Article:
Tuesday, August 25, 2009

Another Way to View Cost/Price

Last week, The Economist published an alternative Big Mac Index. But this one didn't show prices of the famed sandwich as adjusted for exchange rates. This one showed the price of a Big Mac expressed in time spent to earn the price, based on average net wage in cities around the world.

The chart provides some interesting comparisons, but can raise many questions about costs, relative demand, etc. But it did remind me of an interesting annual report by the Federal Reserve Bank of Dallas. While it is now more than ten years old, and the data has certainly changed, it contained similar comparisons scattered on tables throughout the publication. What made it more interesting was the time/price equivalents were all within the U.S. at select times in through the 20th century.

I would think students in economics, personal finance or even Twentieth Century American History would find the information interesting and a prompt to discussion. What do you think? Please share.

3 comments:

bill greene said...

This Texas Reserve Bank featured in tyhe 1997 report seems like a great free market enterprise. They did a lot of direct supervision and consulting with the commercial banks in its district but I wonder where they were in the last ten years of easy money, subsidized Fannie Mae mortgages, and sub-prime credit practices that led to the current financial debacle?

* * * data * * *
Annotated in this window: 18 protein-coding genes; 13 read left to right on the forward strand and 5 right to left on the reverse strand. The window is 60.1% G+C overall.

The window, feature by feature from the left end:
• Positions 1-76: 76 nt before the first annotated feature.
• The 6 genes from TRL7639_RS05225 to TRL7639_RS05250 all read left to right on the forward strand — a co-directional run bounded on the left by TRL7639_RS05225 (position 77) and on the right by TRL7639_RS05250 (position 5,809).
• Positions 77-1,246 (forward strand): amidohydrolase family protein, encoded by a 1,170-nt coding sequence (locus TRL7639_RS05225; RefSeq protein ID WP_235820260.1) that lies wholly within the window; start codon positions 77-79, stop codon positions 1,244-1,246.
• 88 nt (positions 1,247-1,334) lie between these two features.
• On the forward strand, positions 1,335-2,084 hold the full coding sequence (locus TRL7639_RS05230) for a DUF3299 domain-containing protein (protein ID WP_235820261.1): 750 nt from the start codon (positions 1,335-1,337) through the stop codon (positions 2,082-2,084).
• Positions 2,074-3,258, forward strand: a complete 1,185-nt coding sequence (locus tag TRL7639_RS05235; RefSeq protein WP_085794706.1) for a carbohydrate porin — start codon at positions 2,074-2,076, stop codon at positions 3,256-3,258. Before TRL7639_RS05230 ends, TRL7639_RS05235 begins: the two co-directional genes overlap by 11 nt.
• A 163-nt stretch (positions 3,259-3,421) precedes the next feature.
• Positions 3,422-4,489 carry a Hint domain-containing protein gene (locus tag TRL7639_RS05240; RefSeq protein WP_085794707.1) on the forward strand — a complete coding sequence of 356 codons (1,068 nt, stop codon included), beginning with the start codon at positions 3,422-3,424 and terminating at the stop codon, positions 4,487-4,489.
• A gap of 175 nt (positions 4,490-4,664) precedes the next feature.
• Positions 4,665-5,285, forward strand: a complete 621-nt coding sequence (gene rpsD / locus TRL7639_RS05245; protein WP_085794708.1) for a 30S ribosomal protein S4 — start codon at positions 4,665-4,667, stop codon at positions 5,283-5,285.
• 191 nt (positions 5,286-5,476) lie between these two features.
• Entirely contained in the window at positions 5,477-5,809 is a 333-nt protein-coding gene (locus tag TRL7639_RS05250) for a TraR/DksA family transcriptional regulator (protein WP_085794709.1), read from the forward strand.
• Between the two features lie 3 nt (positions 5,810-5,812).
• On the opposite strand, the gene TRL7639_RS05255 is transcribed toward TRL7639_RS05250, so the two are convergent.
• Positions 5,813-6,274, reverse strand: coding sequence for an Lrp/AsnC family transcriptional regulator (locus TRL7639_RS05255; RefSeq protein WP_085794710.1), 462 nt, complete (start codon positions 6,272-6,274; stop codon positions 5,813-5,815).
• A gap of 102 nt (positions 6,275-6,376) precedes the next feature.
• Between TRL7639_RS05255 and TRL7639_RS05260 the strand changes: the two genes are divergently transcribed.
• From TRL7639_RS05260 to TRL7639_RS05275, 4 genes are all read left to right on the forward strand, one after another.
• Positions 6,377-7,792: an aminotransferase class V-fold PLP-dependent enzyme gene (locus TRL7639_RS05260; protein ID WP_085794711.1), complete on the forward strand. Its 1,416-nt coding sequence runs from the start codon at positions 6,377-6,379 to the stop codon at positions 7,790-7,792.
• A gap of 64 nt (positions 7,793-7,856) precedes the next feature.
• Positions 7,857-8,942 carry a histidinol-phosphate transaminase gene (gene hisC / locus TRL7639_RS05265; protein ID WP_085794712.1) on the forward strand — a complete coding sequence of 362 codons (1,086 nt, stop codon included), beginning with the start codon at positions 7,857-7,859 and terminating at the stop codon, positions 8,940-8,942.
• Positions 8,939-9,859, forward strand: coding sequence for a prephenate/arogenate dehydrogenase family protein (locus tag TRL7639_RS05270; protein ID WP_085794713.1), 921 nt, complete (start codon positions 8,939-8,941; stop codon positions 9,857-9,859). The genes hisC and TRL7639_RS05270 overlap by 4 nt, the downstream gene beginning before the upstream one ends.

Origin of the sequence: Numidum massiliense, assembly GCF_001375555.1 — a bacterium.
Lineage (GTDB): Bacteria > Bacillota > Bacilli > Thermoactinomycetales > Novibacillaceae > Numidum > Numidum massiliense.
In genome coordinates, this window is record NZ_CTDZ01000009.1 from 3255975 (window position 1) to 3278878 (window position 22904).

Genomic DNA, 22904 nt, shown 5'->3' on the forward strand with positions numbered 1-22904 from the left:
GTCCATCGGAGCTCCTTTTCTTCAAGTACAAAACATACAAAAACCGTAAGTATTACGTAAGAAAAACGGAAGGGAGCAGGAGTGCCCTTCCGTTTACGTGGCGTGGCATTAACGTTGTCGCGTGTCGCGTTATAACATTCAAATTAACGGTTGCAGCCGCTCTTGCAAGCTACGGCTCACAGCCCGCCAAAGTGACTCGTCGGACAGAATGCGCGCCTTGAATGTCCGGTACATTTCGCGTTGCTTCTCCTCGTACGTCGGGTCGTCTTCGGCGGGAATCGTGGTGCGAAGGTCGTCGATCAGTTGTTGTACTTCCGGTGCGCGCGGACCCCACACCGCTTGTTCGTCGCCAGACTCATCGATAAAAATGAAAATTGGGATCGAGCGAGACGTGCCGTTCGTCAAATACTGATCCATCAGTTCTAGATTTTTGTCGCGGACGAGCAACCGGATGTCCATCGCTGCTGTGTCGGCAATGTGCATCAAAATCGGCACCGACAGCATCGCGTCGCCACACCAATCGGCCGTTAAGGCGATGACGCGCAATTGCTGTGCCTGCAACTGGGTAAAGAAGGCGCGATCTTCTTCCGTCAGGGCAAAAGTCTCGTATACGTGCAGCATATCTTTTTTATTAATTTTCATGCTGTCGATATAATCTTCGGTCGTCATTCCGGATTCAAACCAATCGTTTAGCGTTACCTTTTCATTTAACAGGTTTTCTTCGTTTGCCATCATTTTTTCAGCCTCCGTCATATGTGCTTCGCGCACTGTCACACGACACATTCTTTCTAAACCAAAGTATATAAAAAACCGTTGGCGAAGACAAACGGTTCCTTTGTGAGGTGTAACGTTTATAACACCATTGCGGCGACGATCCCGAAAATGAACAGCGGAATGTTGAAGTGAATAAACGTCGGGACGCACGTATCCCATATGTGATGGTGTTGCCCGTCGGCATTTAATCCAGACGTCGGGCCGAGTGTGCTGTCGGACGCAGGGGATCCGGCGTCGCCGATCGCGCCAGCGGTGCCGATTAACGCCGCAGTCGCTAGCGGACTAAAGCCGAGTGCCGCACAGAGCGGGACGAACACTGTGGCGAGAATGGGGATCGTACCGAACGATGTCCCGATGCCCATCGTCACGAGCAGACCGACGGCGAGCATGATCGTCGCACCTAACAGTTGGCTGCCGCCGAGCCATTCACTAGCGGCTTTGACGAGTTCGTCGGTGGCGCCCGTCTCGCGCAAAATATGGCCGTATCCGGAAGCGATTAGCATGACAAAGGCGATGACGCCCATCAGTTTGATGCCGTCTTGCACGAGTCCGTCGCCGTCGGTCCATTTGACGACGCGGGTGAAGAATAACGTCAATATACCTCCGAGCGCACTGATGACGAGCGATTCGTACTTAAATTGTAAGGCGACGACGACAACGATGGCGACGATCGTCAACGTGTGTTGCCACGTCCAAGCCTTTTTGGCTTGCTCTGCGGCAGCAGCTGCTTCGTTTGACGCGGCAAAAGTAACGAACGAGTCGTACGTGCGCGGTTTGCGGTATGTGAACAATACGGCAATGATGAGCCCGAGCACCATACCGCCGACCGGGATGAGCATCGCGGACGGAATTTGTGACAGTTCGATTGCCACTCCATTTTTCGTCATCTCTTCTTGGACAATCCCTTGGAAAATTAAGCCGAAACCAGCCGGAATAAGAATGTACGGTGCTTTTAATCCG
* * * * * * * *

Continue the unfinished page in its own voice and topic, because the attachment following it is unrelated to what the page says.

The pictures in the report celebrate a huge staff of financial and banking experts at the Reserve Bank and none of them blew the whistle? And the same goes for the other 11 Federal reserve bank experts around the country--None of them saw the Fannie-Mae disaster coming ??

Mike Fladlien said...

i just saw this article...do you think the article intends to mean real wages are higher in the US?

Tim Schilling said...

I'm not sure which article you're referring to, Mike. The one in the Economist or the one in the Dallas Fed's Annual Report.

If it's the article from The Economist, I would think the answer is yes. Real wages (or more specifically, real income) is the amount of goods and services commanded by money wage/income. As I understand it, it changes in the real measure equate to changes in standard of living. Consequently, it's higher in the U.S.

To carry it one step further, the higher real wage is an indicator of the higher productivity of the American worker.

If you were referring to the Dallas Fed piece, the story portrayed is of rising standards of living over time. The measure is how much labor is expended to secure the good/service.